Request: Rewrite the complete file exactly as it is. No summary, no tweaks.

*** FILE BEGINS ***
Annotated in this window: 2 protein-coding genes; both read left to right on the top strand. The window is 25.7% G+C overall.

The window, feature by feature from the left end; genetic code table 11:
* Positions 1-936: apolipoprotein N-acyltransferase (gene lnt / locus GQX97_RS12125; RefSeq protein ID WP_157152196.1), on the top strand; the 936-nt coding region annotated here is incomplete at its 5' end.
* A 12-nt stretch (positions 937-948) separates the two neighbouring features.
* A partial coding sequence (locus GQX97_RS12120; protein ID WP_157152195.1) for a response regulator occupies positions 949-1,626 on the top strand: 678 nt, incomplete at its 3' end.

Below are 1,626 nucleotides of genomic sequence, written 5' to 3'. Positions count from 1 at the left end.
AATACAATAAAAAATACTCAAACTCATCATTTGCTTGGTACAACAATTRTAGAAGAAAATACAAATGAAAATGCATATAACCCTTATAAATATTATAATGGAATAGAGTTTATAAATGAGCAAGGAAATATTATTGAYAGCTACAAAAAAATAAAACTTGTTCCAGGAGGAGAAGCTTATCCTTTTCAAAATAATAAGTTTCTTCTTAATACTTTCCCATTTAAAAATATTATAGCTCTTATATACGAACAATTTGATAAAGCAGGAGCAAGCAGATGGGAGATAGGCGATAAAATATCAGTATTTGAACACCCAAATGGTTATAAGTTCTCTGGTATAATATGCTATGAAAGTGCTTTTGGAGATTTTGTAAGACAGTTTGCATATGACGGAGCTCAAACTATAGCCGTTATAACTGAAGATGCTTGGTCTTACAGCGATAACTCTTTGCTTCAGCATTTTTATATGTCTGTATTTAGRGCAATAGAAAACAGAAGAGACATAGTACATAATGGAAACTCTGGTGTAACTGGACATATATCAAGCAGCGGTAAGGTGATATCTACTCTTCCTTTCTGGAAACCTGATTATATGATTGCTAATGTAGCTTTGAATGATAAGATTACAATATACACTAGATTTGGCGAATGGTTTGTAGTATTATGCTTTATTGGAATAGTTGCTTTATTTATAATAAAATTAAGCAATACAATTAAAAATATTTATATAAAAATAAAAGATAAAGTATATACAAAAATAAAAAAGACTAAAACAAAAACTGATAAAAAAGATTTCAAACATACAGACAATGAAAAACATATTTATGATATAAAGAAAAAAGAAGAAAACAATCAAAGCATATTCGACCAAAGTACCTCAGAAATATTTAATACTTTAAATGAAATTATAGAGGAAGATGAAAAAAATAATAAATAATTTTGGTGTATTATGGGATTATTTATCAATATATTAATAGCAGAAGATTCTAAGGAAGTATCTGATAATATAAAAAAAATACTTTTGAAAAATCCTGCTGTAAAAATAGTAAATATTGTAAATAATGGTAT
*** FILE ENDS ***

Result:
Annotated in this window: 2 protein-coding genes; both read left to right on the top strand. The window is 25.7% G+C overall.

The window, feature by feature from the left end; genetic code table 11:
* Positions 1-936: apolipoprotein N-acyltransferase (gene lnt / locus GQX97_RS12125; RefSeq protein ID WP_157152196.1), on the top strand; the 936-nt coding region annotated here is incomplete at its 5' end.
* A 12-nt stretch (positions 937-948) separates the two neighbouring features.
* A partial coding sequence (locus GQX97_RS12120; protein ID WP_157152195.1) for a response regulator occupies positions 949-1,626 on the top strand: 678 nt, incomplete at its 3' end.

Below are 1,626 nucleotides of genomic sequence, written 5' to 3'. Positions count from 1 at the left end.
AATACAATAAAAAATACTCAAACTCATCATTTGCTTGGTACAACAATTRTAGAAGAAAATACAAATGAAAATGCATATAACCCTTATAAATATTATAATGGAATAGAGTTTATAAATGAGCAAGGAAATATTATTGAYAGCTACAAAAAAATAAAACTTGTTCCAGGAGGAGAAGCTTATCCTTTTCAAAATAATAAGTTTCTTCTTAATACTTTCCCATTTAAAAATATTATAGCTCTTATATACGAACAATTTGATAAAGCAGGAGCAAGCAGATGGGAGATAGGCGATAAAATATCAGTATTTGAACACCCAAATGGTTATAAGTTCTCTGGTATAATATGCTATGAAAGTGCTTTTGGAGATTTTGTAAGACAGTTTGCATATGACGGAGCTCAAACTATAGCCGTTATAACTGAAGATGCTTGGTCTTACAGCGATAACTCTTTGCTTCAGCATTTTTATATGTCTGTATTTAGRGCAATAGAAAACAGAAGAGACATAGTACATAATGGAAACTCTGGTGTAACTGGACATATATCAAGCAGCGGTAAGGTGATATCTACTCTTCCTTTCTGGAAACCTGATTATATGATTGCTAATGTAGCTTTGAATGATAAGATTACAATATACACTAGATTTGGCGAATGGTTTGTAGTATTATGCTTTATTGGAATAGTTGCTTTATTTATAATAAAATTAAGCAATACAATTAAAAATATTTATATAAAAATAAAAGATAAAGTATATACAAAAATAAAAAAGACTAAAACAAAAACTGATAAAAAAGATTTCAAACATACAGACAATGAAAAACATATTTATGATATAAAGAAAAAAGAAGAAAACAATCAAAGCATATTCGACCAAAGTACCTCAGAAATATTTAATACTTTAAATGAAATTATAGAGGAAGATGAAAAAAATAATAAATAATTTTGGTGTATTATGGGATTATTTATCAATATATTAATAGCAGAAGATTCTAAGGAAGTATCTGATAATATAAAAAAAATACTTTTGAAAAATCCTGCTGTAAAAATAGTAAATATTGTAAATAATGGTAT